You don’t need to report on the environment to investigate environmental justice.
The issue intersects with many other topics: politics, planning and zoning, budgets, business, community advocacy, road building, energy and more.
And it cuts to the heart of equal opportunity. Does everyone in your region get to breathe clean air, drink clean water and avoid contaminants that damage health and cut lives short?
Does every neighborhood have access to the resources that help protect from environmental harms, such as effective sewage disposal and storm drains?
Does every community get equally strong government enforcement of environmental rules?
Whether you’re a local news reporter or are involved in your community in some other way, here’s what to keep in mind as you dig in:
Put your area in context
That’s caused both by explicit racism (including redlining and racially restrictive real estate covenants) and policies that seem neutral but result in agencies greenlighting more polluting industries in communities of color. The term “environmental justice” speaks to decades-long efforts to end this unequal exposure.
Decisions about how and where to spend tax money are also part of the story. That’s why, for instance, Black residents in a low-income Alabama county have long struggled with serious health problems from insufficient or nonexistent septic systems while getting penalties, rather than help, from the state government.
Do you know the environmental justice stories in your community, region, state? Talk to community groups, environmental advocates and other local stakeholders to learn more or to find out about situations that haven’t been investigated yet.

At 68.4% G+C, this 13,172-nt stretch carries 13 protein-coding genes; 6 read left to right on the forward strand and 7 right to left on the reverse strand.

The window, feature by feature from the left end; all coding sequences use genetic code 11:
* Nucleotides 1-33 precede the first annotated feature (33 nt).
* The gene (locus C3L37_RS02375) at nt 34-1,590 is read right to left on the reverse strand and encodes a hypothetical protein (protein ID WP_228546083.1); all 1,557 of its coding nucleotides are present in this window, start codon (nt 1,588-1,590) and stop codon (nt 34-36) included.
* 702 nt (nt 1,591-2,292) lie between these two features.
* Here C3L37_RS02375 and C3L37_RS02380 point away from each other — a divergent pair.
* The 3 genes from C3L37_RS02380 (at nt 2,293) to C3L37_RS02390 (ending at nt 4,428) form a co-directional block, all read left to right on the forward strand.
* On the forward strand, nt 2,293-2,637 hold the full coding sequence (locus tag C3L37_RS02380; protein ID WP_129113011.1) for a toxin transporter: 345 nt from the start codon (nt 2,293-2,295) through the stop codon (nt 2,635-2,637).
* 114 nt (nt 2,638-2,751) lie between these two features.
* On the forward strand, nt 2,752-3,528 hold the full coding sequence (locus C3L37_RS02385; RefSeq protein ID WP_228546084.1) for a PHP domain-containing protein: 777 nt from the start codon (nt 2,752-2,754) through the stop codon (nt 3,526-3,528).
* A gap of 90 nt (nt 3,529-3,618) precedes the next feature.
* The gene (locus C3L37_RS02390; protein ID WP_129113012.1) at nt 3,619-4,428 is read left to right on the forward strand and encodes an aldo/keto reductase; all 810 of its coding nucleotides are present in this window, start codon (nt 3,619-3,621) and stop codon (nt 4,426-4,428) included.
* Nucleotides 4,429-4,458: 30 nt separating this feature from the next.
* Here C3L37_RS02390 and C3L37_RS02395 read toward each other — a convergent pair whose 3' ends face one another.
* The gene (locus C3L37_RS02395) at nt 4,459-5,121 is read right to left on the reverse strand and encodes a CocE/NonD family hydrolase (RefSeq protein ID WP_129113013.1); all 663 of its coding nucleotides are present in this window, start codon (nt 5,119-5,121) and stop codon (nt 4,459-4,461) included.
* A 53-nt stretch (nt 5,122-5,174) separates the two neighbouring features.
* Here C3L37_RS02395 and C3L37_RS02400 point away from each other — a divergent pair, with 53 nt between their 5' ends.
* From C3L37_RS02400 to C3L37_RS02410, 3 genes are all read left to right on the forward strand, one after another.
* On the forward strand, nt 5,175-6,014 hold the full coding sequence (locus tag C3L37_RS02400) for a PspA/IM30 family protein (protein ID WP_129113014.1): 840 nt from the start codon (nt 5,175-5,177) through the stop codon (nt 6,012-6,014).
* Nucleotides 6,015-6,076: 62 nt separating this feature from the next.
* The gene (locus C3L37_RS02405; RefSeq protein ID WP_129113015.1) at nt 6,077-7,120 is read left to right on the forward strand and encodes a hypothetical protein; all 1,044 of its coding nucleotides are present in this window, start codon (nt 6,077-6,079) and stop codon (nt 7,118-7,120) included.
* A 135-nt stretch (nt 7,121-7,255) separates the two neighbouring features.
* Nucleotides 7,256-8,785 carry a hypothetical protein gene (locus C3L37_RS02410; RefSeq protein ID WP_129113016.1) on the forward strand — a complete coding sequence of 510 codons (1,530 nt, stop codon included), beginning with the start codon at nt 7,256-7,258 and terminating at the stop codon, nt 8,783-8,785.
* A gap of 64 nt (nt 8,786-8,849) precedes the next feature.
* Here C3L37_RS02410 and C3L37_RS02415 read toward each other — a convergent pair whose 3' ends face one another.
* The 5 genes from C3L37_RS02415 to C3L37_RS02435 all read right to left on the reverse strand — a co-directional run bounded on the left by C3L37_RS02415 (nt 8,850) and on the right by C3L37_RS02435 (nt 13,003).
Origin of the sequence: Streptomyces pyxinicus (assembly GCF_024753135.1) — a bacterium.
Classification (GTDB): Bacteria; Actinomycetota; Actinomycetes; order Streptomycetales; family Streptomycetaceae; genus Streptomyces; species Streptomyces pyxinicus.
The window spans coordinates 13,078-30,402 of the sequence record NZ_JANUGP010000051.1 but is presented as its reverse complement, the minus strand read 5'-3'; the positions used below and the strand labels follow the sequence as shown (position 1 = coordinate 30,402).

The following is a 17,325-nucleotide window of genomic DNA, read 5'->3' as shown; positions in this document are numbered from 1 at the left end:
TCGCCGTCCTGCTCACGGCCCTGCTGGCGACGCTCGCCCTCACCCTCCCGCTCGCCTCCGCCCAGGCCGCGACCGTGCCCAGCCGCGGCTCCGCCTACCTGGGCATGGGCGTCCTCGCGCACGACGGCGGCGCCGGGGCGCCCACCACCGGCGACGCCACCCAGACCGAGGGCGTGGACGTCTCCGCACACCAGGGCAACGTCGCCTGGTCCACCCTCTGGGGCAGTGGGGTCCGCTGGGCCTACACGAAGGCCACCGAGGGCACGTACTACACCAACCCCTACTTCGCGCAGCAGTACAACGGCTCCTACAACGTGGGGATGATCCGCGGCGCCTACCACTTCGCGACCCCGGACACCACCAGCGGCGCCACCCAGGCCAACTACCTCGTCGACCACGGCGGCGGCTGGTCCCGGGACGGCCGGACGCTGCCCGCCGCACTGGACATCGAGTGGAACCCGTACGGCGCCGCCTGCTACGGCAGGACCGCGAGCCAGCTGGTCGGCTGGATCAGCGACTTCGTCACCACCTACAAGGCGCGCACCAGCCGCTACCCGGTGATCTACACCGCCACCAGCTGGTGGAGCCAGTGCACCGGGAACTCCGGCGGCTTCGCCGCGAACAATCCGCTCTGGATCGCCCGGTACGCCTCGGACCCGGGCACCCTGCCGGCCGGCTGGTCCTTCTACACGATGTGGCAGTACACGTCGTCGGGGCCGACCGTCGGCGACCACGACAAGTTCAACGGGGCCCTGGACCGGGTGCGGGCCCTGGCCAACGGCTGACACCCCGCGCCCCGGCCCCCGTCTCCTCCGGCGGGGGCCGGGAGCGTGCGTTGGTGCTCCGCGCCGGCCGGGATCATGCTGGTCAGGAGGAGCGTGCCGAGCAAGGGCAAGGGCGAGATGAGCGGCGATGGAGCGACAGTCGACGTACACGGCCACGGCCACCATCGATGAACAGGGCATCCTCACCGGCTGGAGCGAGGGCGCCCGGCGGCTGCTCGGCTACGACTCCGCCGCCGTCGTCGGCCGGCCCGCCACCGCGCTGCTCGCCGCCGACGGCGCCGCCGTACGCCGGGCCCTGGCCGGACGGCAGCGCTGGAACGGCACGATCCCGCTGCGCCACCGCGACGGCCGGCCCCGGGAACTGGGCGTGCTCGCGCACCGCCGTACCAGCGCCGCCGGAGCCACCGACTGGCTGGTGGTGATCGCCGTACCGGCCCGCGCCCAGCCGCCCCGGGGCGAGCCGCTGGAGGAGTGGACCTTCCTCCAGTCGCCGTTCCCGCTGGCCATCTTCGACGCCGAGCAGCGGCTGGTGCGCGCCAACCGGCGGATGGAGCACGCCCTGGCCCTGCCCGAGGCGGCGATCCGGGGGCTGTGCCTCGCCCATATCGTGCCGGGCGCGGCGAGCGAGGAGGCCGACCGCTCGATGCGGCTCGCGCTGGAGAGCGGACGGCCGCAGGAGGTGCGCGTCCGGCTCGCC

Seeing how the present intersects with the past can help. For instance, you can determine if the areas you’re looking at were redlined by the federal government in the 1930s. The University of Richmond, in collaboration with three other institutions, digitized the maps and documents detailing the racist explanations for the grades assigned to neighborhoods. Research shows continuing ripple effects from such federal efforts to block investment from reaching communities where people of color lived.
And find out if anyone in your area has filed a Title VI complaint — more on that in the next section.
Know what federal law requires
Title VI of the Civil Rights Act of 1964 bans recipients of federal financial assistance — such as the grant funding that many local and state agencies receive — from discriminating “on the ground of race, color, or national origin.”
If a state, locality or other funding recipient isn’t meeting that test, a group or individual can file a complaint with the federal agency providing the money. Federal agencies consider cases of intentional discrimination as well as discriminatory impacts from policies that might have been crafted with neutral intent.
Our guide to filing an environmental justice complaint gets in the weeds about how the process works. But the short story is that complaints about, for instance, a state agency rubber-stamping permits for polluting facilities in a majority Latino neighborhood can be filed to the federal agency (or agencies) that provide funding to the rubber-stamper.
But the Title VI complaint process has never lived up to its promise for dismantling policies and processes that concentrate environmental harms.
In our investigations of EPA’s process, the first published in 2015 with a follow-up this week, we found that the majority of complaints don’t make it to the investigation stage. Even fewer end with an agreement that’s supposed to produce change. And those agreements have largely been weak. The agency has taken some steps under the Biden administration toward more meaningful use of Title VI, but it’s being met with pushback from states and at least one lawsuit.
On top of that, we suspect that most people suffering under environmental injustices don’t realize this process exists. Since 2014, EPA has received an average of less than 20 Title VI complaints a year.